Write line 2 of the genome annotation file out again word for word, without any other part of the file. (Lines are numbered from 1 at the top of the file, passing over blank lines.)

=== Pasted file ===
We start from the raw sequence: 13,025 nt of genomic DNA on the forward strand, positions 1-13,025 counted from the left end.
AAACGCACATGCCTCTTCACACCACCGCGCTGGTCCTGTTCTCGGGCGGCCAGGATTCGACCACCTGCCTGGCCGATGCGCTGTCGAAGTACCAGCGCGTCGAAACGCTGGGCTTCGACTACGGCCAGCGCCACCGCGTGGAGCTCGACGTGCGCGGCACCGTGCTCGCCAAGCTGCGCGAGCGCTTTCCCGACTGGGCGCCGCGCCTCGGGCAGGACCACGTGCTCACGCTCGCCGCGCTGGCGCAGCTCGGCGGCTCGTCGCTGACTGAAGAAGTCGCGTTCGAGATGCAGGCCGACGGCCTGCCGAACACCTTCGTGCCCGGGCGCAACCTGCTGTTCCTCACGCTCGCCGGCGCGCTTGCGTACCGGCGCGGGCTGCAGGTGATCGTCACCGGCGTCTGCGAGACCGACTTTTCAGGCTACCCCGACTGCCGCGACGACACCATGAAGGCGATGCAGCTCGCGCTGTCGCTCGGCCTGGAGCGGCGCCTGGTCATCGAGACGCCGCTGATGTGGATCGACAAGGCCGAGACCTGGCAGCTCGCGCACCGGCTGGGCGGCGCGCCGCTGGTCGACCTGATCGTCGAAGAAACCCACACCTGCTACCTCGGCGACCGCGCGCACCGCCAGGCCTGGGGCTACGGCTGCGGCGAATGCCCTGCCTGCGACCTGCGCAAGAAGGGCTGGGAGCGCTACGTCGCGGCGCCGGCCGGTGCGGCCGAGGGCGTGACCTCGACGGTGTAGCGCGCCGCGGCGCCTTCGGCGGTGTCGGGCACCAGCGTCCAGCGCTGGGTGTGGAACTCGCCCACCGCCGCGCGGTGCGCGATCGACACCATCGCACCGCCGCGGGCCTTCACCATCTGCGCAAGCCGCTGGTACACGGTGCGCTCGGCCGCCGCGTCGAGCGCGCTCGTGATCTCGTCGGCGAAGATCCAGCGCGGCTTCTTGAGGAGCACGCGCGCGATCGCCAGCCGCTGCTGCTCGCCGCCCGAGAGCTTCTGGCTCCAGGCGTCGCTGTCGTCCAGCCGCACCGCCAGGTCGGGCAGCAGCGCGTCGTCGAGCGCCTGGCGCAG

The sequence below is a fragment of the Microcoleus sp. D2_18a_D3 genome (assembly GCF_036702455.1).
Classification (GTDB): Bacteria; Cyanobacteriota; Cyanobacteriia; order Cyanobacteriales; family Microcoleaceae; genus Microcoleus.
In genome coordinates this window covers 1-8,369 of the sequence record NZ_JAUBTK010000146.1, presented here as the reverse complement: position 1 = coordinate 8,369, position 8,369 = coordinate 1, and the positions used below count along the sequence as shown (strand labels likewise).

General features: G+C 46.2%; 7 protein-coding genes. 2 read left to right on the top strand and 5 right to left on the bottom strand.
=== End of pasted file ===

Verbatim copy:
AAACGCACATGCCTCTTCACACCACCGCGCTGGTCCTGTTCTCGGGCGGCCAGGATTCGACCACCTGCCTGGCCGATGCGCTGTCGAAGTACCAGCGCGTCGAAACGCTGGGCTTCGACTACGGCCAGCGCCACCGCGTGGAGCTCGACGTGCGCGGCACCGTGCTCGCCAAGCTGCGCGAGCGCTTTCCCGACTGGGCGCCGCGCCTCGGGCAGGACCACGTGCTCACGCTCGCCGCGCTGGCGCAGCTCGGCGGCTCGTCGCTGACTGAAGAAGTCGCGTTCGAGATGCAGGCCGACGGCCTGCCGAACACCTTCGTGCCCGGGCGCAACCTGCTGTTCCTCACGCTCGCCGGCGCGCTTGCGTACCGGCGCGGGCTGCAGGTGATCGTCACCGGCGTCTGCGAGACCGACTTTTCAGGCTACCCCGACTGCCGCGACGACACCATGAAGGCGATGCAGCTCGCGCTGTCGCTCGGCCTGGAGCGGCGCCTGGTCATCGAGACGCCGCTGATGTGGATCGACAAGGCCGAGACCTGGCAGCTCGCGCACCGGCTGGGCGGCGCGCCGCTGGTCGACCTGATCGTCGAAGAAACCCACACCTGCTACCTCGGCGACCGCGCGCACCGCCAGGCCTGGGGCTACGGCTGCGGCGAATGCCCTGCCTGCGACCTGCGCAAGAAGGGCTGGGAGCGCTACGTCGCGGCGCCGGCCGGTGCGGCCGAGGGCGTGACCTCGACGGTGTAGCGCGCCGCGGCGCCTTCGGCGGTGTCGGGCACCAGCGTCCAGCGCTGGGTGTGGAACTCGCCCACCGCCGCGCGGTGCGCGATCGACACCATCGCACCGCCGCGGGCCTTCACCATCTGCGCAAGCCGCTGGTACACGGTGCGCTCGGCCGCCGCGTCGAGCGCGCTCGTGATCTCGTCGGCGAAGATCCAGCGCGGCTTCTTGAGGAGCACGCGCGCGATCGCCAGCCGCTGCTGCTCGCCGCCCGAGAGCTTCTGGCTCCAGGCGTCGCTGTCGTCCAGCCGCACCGCCAGGTCGGGCAGCAGCGCGTCGTCGAGCGCCTGGCGCAG